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publication August 24, 2020

Addressing Violence against Women (VAW) under COVID-19 in Brazil


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Emerging evidence from COVID-19 impacts as well as lessons from past epidemics suggest that significant risks of VAW increase in these contexts, especially in countries with weak health systems, weak rule of law, and already high levels of VAW and gender inequality. Recent reports indicate that this is also the case in Brazil. Data from the first two months of confinement measures (March-April 2020) point to a 22% increase in femicide and a 27% increase in complaints to the national VAW helpline, when compared to the same period of 2019.

Increased economic stress due to income losses, anxiety in face of the epidemic and fear of contagion, social isolation and mandatory confinement with potential abusers and with children at home indicate that women and girls are likely to be more exposed to intimate partner violence and sexual exploitation and abuse during this period. While risks increase, access to health, security and justice sector services provided to survivors may be limited due to de-prioritization of funding, closed facilities and restrictions on public mobility.

This note aims at providing support to federal and subnational governments in understanding the increased risks of VAW in the country under COVID-19 and providing the most appropriate responses in the short, medium and longer term. It points to evidence of epidemic-related risk factors connected to increased levels of VAW, trends of VAW during the COVID-19 epidemic in Brazil, policy measures and interventions implemented globally to mitigate adverse impacts, as well as response fforts that have been put in place both by governments and civil society organizations. It also compiles existing data available on increased VAW in the country since the onset of the COVID-19 pandemic, pointing to the main (direct and indirect) links between the two.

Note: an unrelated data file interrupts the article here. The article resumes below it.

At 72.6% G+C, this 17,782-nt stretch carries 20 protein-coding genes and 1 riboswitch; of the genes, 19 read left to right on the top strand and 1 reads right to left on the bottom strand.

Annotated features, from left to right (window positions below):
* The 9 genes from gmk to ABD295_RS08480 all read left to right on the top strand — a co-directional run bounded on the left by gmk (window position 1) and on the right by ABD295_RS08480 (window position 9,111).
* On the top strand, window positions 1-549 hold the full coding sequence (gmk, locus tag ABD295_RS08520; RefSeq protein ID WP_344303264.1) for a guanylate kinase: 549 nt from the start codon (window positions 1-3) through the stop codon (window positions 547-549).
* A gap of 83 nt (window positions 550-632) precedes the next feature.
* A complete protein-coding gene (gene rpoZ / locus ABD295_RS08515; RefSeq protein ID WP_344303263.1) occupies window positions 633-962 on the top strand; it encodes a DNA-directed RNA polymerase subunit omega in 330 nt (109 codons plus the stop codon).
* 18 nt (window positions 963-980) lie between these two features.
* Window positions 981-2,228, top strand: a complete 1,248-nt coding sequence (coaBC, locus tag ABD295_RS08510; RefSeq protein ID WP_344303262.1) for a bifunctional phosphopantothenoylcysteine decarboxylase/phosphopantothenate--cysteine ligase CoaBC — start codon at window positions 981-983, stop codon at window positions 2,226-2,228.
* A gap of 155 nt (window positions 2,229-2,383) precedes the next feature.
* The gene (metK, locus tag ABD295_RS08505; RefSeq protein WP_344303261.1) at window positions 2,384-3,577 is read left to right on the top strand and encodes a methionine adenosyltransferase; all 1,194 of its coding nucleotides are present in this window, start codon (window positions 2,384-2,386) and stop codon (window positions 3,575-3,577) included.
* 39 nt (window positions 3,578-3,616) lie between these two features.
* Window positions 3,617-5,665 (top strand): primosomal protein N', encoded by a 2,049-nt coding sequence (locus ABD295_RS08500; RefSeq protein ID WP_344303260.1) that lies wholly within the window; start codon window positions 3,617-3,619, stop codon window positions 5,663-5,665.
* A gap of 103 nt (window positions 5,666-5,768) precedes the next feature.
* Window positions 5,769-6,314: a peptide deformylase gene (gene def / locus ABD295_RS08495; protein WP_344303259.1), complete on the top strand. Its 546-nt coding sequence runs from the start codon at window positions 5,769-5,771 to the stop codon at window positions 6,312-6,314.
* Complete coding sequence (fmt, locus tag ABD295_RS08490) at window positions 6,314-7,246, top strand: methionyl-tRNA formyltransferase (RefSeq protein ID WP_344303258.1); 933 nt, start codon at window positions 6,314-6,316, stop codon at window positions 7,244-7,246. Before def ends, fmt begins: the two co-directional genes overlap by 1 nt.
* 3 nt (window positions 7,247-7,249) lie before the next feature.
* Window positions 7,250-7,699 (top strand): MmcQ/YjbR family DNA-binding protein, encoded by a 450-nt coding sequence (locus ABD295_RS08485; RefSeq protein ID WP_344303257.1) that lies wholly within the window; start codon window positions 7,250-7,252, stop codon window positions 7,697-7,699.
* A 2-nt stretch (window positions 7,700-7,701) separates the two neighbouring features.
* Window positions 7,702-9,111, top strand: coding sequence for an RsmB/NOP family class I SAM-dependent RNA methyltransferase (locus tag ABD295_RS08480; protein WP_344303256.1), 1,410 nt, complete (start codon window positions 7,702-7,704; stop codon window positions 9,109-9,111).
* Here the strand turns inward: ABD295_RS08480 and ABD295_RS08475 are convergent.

While aiming to provide timely support during the ongoing pandemic, high frequency data available and the restrictions imposed by the present-day situation on data collection make it hard to assess the effective impact of such measures, interventions and response efforts. Their implementation should be accompanied carefully to provide lessons for others and potential future pandemics. As such, this is intended to be a living document that will contribute to the global knowledge on how countries are responding to VAW-COVID-19 related challenges by documenting actions in this sector. Overall, findings should be considered preliminary and will be updated based on consultations with Brazilian counterparts from government, civil society and experts.

This note was prepared by Gabriela Bastos, Flávia Carbonari, and Paula Tavares. The team would like to thank Pablo Ariel Acosta, Alberto Coelho, Maria Gonzalez and Juliana Braga for their invaluable contributions and support.